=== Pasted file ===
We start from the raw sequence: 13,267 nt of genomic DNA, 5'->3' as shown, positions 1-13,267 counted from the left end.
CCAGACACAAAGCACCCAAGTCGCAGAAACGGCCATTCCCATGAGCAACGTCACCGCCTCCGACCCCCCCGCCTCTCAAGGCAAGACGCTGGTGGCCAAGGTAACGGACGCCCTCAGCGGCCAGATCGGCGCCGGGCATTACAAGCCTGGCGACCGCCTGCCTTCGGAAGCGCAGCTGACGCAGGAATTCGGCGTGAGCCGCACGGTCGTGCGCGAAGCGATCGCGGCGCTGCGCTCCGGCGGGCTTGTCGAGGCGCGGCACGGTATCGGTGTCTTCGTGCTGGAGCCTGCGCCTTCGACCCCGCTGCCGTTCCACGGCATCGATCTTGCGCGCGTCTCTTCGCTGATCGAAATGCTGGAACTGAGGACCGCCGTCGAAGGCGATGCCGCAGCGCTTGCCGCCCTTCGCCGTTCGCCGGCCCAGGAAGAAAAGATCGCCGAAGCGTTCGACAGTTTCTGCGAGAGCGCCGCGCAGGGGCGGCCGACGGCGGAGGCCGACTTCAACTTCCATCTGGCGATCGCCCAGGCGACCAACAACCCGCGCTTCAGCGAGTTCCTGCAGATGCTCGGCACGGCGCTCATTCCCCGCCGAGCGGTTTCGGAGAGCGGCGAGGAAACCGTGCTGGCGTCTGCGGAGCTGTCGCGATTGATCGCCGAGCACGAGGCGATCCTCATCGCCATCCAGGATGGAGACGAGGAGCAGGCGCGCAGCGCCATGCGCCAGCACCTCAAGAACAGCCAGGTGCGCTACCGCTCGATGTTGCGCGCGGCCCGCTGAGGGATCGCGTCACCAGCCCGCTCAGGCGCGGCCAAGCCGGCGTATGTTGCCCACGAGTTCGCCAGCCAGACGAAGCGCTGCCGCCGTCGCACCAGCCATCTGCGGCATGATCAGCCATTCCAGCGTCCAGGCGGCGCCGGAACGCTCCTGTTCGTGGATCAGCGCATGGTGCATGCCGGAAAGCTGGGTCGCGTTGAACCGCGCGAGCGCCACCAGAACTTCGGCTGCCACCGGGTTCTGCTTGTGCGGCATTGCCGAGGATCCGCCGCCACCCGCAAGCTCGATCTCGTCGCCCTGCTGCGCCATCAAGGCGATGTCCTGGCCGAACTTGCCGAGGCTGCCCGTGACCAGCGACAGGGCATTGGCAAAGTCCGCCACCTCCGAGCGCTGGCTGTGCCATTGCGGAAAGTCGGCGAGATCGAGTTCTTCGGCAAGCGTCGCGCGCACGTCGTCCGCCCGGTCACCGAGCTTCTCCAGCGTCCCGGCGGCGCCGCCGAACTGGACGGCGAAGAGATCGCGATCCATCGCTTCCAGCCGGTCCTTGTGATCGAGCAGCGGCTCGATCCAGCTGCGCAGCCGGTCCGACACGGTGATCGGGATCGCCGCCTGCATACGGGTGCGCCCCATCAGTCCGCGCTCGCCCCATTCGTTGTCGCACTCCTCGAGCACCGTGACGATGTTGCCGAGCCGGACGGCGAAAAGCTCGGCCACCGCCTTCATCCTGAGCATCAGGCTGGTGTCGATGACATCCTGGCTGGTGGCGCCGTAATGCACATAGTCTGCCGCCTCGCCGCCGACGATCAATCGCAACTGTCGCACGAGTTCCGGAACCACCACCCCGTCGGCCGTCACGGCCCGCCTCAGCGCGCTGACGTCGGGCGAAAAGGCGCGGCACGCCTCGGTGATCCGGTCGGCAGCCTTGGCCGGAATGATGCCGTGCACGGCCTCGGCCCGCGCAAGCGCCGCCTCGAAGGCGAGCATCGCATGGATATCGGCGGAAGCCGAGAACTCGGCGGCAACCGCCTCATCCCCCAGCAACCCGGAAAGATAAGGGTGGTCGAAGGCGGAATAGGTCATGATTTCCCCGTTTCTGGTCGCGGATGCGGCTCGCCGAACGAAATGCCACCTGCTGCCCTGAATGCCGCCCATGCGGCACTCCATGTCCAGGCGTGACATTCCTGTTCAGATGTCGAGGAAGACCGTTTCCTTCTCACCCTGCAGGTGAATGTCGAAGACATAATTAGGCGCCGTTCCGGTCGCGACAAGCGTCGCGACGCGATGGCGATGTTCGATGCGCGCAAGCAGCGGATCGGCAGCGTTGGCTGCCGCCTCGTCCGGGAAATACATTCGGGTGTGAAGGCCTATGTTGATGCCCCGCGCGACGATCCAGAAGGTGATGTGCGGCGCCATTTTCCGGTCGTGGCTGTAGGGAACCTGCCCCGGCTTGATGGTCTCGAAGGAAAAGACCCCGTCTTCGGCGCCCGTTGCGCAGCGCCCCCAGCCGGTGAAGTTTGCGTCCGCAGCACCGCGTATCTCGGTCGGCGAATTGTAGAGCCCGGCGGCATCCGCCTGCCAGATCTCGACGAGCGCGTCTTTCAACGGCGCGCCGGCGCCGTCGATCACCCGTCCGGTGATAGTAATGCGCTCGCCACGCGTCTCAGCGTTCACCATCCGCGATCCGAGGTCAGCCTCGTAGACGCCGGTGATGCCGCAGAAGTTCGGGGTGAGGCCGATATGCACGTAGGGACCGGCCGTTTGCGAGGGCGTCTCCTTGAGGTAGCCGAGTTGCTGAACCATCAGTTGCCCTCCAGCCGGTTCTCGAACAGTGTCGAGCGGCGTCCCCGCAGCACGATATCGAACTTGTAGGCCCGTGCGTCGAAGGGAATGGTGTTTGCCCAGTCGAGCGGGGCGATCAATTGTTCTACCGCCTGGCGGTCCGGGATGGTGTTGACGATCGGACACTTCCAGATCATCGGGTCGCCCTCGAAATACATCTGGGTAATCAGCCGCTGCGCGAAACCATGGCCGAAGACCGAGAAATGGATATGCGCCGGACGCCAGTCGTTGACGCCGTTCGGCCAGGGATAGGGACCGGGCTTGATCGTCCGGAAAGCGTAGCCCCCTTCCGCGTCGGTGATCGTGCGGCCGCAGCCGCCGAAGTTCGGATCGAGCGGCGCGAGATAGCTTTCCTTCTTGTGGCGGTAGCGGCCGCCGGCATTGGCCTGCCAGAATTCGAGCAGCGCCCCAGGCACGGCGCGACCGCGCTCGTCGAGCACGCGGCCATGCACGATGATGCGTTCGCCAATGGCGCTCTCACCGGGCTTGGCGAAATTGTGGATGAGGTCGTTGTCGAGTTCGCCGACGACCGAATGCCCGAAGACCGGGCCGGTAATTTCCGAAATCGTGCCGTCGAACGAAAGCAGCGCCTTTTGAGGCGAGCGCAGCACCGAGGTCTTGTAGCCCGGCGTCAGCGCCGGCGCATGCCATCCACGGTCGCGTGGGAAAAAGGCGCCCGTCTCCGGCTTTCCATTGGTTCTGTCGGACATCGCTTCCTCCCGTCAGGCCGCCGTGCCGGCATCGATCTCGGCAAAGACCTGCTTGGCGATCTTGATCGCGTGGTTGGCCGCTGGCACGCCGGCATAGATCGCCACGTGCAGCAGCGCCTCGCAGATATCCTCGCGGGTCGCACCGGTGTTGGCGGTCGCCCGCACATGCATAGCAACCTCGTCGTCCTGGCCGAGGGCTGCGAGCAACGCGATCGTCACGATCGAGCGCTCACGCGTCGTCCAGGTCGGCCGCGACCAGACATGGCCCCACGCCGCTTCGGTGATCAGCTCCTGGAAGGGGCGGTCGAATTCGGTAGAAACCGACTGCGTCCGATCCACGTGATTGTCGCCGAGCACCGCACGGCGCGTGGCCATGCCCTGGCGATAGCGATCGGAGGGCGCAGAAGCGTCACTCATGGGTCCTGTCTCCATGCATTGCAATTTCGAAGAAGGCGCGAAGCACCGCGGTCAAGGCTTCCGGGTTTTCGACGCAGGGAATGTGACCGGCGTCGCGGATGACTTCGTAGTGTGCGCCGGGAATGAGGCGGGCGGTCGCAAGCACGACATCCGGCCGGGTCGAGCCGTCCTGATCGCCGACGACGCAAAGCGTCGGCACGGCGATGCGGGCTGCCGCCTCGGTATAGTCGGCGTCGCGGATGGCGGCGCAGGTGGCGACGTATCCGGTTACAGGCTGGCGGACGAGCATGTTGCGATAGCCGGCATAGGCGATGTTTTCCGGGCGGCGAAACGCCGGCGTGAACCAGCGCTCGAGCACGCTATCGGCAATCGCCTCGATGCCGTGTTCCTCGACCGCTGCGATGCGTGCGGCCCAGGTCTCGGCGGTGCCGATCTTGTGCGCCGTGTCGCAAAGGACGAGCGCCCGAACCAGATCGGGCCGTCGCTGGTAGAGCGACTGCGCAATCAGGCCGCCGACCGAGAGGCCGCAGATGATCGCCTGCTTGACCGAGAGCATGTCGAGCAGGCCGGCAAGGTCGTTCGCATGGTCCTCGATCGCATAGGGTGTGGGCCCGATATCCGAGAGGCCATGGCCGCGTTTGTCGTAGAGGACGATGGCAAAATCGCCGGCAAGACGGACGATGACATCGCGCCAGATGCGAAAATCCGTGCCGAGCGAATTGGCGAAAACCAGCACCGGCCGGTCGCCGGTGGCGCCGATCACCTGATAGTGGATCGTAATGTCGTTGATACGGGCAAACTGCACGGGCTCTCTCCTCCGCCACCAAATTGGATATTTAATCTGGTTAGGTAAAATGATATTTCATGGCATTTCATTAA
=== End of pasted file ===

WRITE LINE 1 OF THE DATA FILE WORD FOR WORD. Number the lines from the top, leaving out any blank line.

We start from the raw sequence: 13,267 nt of genomic DNA, 5'->3' as shown, positions 1-13,267 counted from the left end.